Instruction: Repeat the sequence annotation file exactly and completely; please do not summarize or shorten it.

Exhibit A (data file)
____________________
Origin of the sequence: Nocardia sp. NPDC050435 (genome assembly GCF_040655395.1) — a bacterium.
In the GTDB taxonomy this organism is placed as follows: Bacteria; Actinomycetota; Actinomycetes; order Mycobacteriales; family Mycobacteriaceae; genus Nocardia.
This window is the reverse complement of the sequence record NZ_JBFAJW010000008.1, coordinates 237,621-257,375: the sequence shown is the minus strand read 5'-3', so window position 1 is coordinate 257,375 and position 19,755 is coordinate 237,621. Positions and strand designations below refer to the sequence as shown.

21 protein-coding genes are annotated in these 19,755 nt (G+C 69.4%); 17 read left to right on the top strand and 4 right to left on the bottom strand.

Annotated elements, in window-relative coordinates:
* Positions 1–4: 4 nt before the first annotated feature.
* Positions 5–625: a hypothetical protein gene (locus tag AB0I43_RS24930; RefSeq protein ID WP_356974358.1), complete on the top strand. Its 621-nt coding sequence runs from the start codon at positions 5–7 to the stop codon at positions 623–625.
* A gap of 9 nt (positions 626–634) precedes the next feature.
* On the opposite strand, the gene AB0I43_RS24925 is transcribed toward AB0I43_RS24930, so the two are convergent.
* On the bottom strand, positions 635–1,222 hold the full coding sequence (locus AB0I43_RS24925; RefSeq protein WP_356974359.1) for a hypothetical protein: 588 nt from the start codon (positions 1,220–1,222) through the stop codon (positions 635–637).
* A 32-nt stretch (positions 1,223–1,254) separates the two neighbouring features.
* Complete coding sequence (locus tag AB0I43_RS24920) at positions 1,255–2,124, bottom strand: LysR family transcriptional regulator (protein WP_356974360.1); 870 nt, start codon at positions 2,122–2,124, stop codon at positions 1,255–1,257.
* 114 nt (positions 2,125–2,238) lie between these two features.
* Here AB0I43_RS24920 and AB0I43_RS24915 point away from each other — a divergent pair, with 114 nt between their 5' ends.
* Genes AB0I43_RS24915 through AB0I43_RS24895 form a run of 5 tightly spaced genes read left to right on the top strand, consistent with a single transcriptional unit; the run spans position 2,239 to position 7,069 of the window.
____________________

Origin of the sequence: Nocardia sp. NPDC050435 (genome assembly GCF_040655395.1) — a bacterium.
In the GTDB taxonomy this organism is placed as follows: Bacteria; Actinomycetota; Actinomycetes; order Mycobacteriales; family Mycobacteriaceae; genus Nocardia.
This window is the reverse complement of the sequence record NZ_JBFAJW010000008.1, coordinates 237,621-257,375: the sequence shown is the minus strand read 5'-3', so window position 1 is coordinate 257,375 and position 19,755 is coordinate 237,621. Positions and strand designations below refer to the sequence as shown.

21 protein-coding genes are annotated in these 19,755 nt (G+C 69.4%); 17 read left to right on the top strand and 4 right to left on the bottom strand.

Annotated elements, in window-relative coordinates:
* Positions 1–4: 4 nt before the first annotated feature.
* Positions 5–625: a hypothetical protein gene (locus tag AB0I43_RS24930; RefSeq protein ID WP_356974358.1), complete on the top strand. Its 621-nt coding sequence runs from the start codon at positions 5–7 to the stop codon at positions 623–625.
* A gap of 9 nt (positions 626–634) precedes the next feature.
* On the opposite strand, the gene AB0I43_RS24925 is transcribed toward AB0I43_RS24930, so the two are convergent.
* On the bottom strand, positions 635–1,222 hold the full coding sequence (locus AB0I43_RS24925; RefSeq protein WP_356974359.1) for a hypothetical protein: 588 nt from the start codon (positions 1,220–1,222) through the stop codon (positions 635–637).
* A 32-nt stretch (positions 1,223–1,254) separates the two neighbouring features.
* Complete coding sequence (locus tag AB0I43_RS24920) at positions 1,255–2,124, bottom strand: LysR family transcriptional regulator (protein WP_356974360.1); 870 nt, start codon at positions 2,122–2,124, stop codon at positions 1,255–1,257.
* 114 nt (positions 2,125–2,238) lie between these two features.
* Here AB0I43_RS24920 and AB0I43_RS24915 point away from each other — a divergent pair, with 114 nt between their 5' ends.
* Genes AB0I43_RS24915 through AB0I43_RS24895 form a run of 5 tightly spaced genes read left to right on the top strand, consistent with a single transcriptional unit; the run spans position 2,239 to position 7,069 of the window.